Buffalo Trace Continues $1.2 Billion Expansion
Buffalo Trace has continued progressing in its $1.2 billion expansion even during the COVID-19 pandemic. According to a press announcement today, the distillery has installed four new cookers, four new fermenters, opened a new high speed-bottling hall, and completed construction on three more barrel warehouses in the past year.
Buffalo Trace started cooking corn in four new 22- foot tall cookers added last year, creating 80,000 gallons of cooking capacity, which is more than two and a half times the volume of the old cookers.
Four new fermenters were also added last summer in the 1880s building that formerly housed the larger bottling operation. Each of these 93,000 gallon vats are slightly bigger than the twelve existing fermenters in use since 1933. A new cooling tower, which cools down the grains after they are cooked into mash, was also added.
In addition, a 110,000-square-foot, high-speed bottling facility was completed late last year, located on site near the distribution center, with a price tag of $50 million.
Three new barrel warehouses have been completed in the past year, each holding 58,800 barrels. The construction cost was about $7 million per rickhouse and another $21 million to fill them with barrels. Three more rickhouses are currently in various stages of construction. Also, 15 new barrel warehouses will be built on the 200 acres of land known as the “Whiskey Farm,” purchased adjacent to Buffalo Trace a few years ago.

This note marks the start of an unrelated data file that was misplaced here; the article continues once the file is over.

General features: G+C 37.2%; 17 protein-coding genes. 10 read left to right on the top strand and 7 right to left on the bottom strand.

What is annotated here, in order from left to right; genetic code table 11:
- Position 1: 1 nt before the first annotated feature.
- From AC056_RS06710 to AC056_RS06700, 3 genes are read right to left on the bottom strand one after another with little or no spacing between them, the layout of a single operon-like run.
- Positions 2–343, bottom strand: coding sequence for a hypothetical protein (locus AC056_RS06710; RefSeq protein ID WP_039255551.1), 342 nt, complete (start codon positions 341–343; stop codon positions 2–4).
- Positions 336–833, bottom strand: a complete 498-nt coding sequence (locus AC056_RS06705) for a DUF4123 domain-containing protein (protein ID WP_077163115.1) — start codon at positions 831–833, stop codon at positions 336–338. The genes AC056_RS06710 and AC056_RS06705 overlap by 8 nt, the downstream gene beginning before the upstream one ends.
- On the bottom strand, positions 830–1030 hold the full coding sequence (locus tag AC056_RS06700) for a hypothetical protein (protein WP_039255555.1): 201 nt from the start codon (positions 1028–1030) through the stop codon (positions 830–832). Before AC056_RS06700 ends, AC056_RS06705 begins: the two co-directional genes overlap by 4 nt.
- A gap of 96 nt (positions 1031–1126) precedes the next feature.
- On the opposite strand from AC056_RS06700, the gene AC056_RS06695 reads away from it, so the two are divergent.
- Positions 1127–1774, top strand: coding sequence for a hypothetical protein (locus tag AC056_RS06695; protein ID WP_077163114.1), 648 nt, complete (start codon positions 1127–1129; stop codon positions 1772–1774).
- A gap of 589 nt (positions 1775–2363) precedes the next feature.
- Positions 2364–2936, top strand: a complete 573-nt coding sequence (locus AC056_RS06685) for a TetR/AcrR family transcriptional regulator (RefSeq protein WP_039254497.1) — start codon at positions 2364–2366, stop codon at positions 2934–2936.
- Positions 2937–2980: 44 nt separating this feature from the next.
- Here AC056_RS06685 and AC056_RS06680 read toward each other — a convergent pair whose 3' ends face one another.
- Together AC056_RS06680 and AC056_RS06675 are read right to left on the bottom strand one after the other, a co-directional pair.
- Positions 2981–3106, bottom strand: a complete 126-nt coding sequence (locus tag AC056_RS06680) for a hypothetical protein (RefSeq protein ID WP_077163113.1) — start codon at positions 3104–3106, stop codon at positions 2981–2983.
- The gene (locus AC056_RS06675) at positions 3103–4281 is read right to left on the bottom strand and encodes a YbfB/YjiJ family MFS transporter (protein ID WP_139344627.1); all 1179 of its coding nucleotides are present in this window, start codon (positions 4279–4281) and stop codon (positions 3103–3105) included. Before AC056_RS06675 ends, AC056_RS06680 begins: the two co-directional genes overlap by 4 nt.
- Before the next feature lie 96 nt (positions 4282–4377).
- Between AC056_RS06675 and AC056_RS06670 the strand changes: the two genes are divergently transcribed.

Also in the works are eight more fermenters, a new dry house, a water treatment facility, a second still house and more barrel warehouses. Another planned bottling facility will allow Buffalo Trace to produce more single barrel and small batch bourbons.
The goal, of course, is to make it easier for consumers to find the allocated products they seek, from Weller to Blanton’s to Eagle Rare to E.H. Taylor.
“Although we’ve been increasing production on all of our bourbons for the past several years, the consumer demand also continues to increase,” Kris Comstock, senior marketing director for Buffalo Trace, said in the news release. “We understand fans are frustrated when they can’t find our brands on liquor store shelves. While we are bottling and shipping record amounts, overall demand outstrips supply, and as a result our brands will continue to remain allocated to ensure every state receives some each month.”
“We promise we are doing everything we can to make more, as evidenced by our progress we’ve made in the past year with our expansion,” Master Distiller Harlen Wheatley said. “But great bourbon does take time to age, and we won’t comprise age, taste, or proof just to fill more bottles. We’re just asking our fans to remain patient as we wait for our stocks to mature.”
Tours of the distillery resumed July 1, and guests are now able to see the expanded Visitor Center at Buffalo Trace, which backs up to the recently completed fermenter expansion and includes additional tasting rooms and more retail space.